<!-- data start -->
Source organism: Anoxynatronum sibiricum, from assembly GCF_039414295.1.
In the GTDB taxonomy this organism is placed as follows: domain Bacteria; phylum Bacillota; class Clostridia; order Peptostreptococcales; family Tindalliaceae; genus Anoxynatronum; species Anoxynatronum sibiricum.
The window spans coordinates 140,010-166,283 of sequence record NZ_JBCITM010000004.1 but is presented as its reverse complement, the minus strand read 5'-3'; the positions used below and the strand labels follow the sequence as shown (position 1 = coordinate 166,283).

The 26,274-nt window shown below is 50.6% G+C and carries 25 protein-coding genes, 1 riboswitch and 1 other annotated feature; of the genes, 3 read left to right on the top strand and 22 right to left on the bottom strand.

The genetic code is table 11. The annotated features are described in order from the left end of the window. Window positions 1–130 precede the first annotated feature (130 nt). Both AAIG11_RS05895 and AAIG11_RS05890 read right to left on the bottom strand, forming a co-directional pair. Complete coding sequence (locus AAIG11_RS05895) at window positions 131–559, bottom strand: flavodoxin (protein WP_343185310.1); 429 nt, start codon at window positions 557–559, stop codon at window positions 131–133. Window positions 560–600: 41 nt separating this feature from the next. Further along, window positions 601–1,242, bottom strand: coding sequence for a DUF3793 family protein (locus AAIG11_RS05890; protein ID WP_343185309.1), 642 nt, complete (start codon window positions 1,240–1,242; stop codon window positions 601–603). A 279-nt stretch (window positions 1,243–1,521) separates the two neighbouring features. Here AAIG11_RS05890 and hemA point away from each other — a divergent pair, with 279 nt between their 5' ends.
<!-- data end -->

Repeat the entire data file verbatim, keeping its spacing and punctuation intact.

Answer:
Source organism: Anoxynatronum sibiricum, from assembly GCF_039414295.1.
In the GTDB taxonomy this organism is placed as follows: domain Bacteria; phylum Bacillota; class Clostridia; order Peptostreptococcales; family Tindalliaceae; genus Anoxynatronum; species Anoxynatronum sibiricum.
The window spans coordinates 140,010-166,283 of sequence record NZ_JBCITM010000004.1 but is presented as its reverse complement, the minus strand read 5'-3'; the positions used below and the strand labels follow the sequence as shown (position 1 = coordinate 166,283).

The 26,274-nt window shown below is 50.6% G+C and carries 25 protein-coding genes, 1 riboswitch and 1 other annotated feature; of the genes, 3 read left to right on the top strand and 22 right to left on the bottom strand.

The genetic code is table 11. The annotated features are described in order from the left end of the window. Window positions 1–130 precede the first annotated feature (130 nt). Both AAIG11_RS05895 and AAIG11_RS05890 read right to left on the bottom strand, forming a co-directional pair. Complete coding sequence (locus AAIG11_RS05895) at window positions 131–559, bottom strand: flavodoxin (protein WP_343185310.1); 429 nt, start codon at window positions 557–559, stop codon at window positions 131–133. Window positions 560–600: 41 nt separating this feature from the next. Further along, window positions 601–1,242, bottom strand: coding sequence for a DUF3793 family protein (locus AAIG11_RS05890; protein ID WP_343185309.1), 642 nt, complete (start codon window positions 1,240–1,242; stop codon window positions 601–603). A 279-nt stretch (window positions 1,243–1,521) separates the two neighbouring features. Here AAIG11_RS05890 and hemA point away from each other — a divergent pair, with 279 nt between their 5' ends.